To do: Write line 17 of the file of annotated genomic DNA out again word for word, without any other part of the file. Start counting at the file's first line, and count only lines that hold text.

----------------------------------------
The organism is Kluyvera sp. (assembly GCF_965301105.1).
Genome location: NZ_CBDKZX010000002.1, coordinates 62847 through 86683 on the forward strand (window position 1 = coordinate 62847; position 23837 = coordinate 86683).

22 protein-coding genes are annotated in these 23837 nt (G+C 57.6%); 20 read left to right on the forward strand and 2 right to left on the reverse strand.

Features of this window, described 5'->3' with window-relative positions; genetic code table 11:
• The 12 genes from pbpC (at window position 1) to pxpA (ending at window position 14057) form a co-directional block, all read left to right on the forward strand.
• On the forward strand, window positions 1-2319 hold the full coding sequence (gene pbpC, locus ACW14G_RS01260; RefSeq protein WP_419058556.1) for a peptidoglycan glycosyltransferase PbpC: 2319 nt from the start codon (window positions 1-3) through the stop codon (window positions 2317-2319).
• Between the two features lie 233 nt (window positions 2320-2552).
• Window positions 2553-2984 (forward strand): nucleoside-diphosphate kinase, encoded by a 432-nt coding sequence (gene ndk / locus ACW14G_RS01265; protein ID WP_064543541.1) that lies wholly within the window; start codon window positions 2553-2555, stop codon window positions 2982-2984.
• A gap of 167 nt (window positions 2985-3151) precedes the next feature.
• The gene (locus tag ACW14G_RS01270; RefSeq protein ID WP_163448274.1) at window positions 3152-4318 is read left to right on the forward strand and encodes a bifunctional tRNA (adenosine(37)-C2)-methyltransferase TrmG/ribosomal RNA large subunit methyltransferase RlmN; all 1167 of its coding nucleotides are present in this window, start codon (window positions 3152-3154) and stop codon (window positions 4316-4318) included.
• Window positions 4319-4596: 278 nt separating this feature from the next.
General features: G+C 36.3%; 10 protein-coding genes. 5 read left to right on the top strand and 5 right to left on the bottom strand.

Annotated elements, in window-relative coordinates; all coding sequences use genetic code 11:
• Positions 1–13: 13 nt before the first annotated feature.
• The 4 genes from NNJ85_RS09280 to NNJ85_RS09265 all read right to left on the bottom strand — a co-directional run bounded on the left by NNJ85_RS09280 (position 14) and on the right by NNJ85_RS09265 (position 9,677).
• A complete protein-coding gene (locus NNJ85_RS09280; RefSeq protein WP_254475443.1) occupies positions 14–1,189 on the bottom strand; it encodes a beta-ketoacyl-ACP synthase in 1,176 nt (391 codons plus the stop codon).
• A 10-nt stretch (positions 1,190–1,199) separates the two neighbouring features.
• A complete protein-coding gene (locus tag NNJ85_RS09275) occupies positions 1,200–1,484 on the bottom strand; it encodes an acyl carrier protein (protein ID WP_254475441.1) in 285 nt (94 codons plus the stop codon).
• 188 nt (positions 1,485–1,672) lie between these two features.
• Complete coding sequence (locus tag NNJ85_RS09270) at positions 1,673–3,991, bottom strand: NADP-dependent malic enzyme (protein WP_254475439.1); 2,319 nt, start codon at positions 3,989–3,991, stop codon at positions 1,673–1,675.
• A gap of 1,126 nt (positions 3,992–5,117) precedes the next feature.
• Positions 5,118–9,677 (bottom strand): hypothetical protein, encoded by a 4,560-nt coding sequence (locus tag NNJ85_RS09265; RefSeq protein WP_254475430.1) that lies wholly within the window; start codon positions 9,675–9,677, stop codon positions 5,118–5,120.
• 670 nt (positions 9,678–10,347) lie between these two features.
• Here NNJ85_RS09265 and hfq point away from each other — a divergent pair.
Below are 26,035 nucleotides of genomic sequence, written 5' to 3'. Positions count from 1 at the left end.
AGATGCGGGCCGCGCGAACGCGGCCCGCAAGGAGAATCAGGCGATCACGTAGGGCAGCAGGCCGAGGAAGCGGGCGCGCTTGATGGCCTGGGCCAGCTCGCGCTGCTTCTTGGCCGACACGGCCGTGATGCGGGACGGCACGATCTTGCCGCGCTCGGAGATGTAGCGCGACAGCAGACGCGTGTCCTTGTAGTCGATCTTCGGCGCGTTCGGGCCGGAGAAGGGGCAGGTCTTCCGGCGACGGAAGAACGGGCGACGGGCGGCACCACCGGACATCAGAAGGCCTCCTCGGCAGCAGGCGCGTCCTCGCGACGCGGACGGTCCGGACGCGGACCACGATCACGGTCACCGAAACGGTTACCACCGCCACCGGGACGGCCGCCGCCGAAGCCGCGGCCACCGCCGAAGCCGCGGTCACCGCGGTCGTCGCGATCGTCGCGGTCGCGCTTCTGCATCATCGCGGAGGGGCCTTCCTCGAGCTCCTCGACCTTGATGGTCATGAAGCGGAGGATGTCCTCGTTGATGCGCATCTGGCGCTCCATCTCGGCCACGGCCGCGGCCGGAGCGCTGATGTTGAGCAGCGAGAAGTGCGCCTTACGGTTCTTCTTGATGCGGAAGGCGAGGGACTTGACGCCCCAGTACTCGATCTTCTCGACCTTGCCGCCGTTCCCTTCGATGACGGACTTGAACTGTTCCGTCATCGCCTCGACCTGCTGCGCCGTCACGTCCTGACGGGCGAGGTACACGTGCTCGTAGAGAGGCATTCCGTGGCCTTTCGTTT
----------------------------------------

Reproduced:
• A 10-nt stretch (positions 1,190–1,199) separates the two neighbouring features.